I think this is really what Berwick was referring to when he referenced how the redesign we need may need to be more radical—perhaps this is because we have built western medicine on a top-down hierarchical worldview. It IS radical because instead of a redesign, we appear to be in need of a fundamental shift in operating principles with a narrative built upon a new consciousness. And, that consciousness is embedded within the truth of the interconnections between health, individuals, community, and the planet that most of us can intuitively recognize.
Among our major collective challenges then, is how we tell this new story together. This question was raised in the recent JAMA opinion, Finding the Role of Health Care in Population Health, in which authors Eggleston and Finkelstein remind us that “the increasing inclusion of a population perspective is not a natural evolution for the US healthcare system. In fact, it is counter culture in a society that values personal independence and is often mistrustful of the centralized efforts of large organizations, public or private.” This “truth” is reinforced daily through our culture’s promotion of material gratification and through pervasive advertisements that reinforce the notion that material goods bring us love, happiness and satisfaction.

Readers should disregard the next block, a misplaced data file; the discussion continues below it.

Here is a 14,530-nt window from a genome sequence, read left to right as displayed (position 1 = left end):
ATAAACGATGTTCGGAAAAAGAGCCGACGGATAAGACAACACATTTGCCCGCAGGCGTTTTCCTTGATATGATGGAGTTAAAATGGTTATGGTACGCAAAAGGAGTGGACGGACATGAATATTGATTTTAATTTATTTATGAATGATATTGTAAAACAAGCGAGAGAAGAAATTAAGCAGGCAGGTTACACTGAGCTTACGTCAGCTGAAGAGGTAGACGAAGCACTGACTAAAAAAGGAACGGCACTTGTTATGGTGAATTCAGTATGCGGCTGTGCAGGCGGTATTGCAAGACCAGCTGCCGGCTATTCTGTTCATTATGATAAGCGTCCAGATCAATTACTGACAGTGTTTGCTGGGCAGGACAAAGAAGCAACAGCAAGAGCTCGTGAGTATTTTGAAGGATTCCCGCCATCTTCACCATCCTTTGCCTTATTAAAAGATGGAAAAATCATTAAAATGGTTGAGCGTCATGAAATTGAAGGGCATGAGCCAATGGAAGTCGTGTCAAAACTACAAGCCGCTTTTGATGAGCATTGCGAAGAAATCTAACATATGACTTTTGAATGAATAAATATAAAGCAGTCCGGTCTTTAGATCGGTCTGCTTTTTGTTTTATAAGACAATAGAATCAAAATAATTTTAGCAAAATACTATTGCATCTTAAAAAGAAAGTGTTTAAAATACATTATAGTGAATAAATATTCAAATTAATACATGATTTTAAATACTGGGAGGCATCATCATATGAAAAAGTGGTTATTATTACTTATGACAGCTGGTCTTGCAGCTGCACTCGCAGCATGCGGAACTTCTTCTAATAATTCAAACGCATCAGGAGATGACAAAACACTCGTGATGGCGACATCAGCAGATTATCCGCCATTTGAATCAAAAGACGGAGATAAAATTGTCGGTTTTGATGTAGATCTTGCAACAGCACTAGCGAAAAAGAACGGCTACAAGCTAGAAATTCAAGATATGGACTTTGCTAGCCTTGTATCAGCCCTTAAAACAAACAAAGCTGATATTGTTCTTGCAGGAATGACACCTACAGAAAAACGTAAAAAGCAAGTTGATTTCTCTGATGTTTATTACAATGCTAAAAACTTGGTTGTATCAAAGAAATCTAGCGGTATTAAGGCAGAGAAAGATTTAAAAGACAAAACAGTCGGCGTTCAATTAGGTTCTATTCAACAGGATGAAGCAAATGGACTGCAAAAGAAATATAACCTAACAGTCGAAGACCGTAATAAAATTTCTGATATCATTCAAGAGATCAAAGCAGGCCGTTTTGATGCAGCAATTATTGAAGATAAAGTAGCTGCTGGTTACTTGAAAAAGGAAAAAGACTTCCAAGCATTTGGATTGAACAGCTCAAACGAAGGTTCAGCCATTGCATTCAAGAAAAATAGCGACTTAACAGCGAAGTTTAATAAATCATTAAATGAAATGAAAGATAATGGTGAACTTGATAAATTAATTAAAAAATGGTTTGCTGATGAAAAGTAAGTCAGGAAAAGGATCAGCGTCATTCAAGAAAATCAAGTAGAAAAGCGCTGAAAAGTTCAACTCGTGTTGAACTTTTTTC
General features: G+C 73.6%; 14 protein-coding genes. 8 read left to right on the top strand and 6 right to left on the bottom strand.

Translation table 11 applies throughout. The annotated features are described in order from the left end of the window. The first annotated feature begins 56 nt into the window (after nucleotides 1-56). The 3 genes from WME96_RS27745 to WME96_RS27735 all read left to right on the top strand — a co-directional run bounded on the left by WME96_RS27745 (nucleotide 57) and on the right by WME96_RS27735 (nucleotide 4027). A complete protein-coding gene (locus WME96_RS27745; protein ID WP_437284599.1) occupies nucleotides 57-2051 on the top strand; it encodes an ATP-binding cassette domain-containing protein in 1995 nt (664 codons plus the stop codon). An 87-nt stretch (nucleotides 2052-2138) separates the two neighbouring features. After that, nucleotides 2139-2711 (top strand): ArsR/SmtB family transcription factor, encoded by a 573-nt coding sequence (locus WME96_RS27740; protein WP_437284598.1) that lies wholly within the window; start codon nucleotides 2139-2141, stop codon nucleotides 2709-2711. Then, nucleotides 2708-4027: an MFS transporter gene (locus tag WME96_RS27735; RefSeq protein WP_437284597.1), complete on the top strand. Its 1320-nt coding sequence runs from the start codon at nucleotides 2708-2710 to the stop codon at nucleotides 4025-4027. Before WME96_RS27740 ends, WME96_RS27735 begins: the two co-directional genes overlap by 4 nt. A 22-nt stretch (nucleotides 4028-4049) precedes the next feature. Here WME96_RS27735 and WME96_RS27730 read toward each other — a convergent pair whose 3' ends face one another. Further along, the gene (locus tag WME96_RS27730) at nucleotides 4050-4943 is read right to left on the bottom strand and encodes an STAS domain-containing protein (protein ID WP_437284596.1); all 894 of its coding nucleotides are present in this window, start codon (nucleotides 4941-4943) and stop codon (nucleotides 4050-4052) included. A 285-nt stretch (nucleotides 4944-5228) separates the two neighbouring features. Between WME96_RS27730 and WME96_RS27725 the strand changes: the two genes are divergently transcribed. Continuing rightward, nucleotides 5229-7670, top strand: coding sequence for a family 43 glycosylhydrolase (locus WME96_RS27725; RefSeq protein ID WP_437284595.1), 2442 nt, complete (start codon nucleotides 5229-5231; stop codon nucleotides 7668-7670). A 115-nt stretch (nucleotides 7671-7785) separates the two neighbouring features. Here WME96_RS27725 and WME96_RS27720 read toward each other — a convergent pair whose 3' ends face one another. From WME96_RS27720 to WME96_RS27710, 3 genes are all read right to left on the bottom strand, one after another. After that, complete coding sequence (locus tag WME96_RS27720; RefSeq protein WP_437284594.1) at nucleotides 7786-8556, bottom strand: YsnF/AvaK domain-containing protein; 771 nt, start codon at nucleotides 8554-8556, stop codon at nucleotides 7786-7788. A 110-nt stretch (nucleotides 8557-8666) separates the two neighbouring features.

Also prevalent in the popular culture is the primacy of the “quick fix” and the promise that technology and science (the false promise of GMO’s) hold the answers to humanity’s ongoing problems, rather than the equally important exploration into relationships, connection, intuition, and the arts. This concept is captured brilliantly in Annie Leonard’s Story of Stuff.
A strategic approach to support this radical redesign must then include the construction of an alternative public narrative. One that connects us in a vision that allows us to wake up, each day with purpose. This new narrative will necessarily highlight connections, networks, collaborations and the ability for each of us to affect change. Perhaps that is what I saw in Ritterman’s blog, which tells us that there are often interrelated solutions which offers success and hope when we become “agents of change” working together.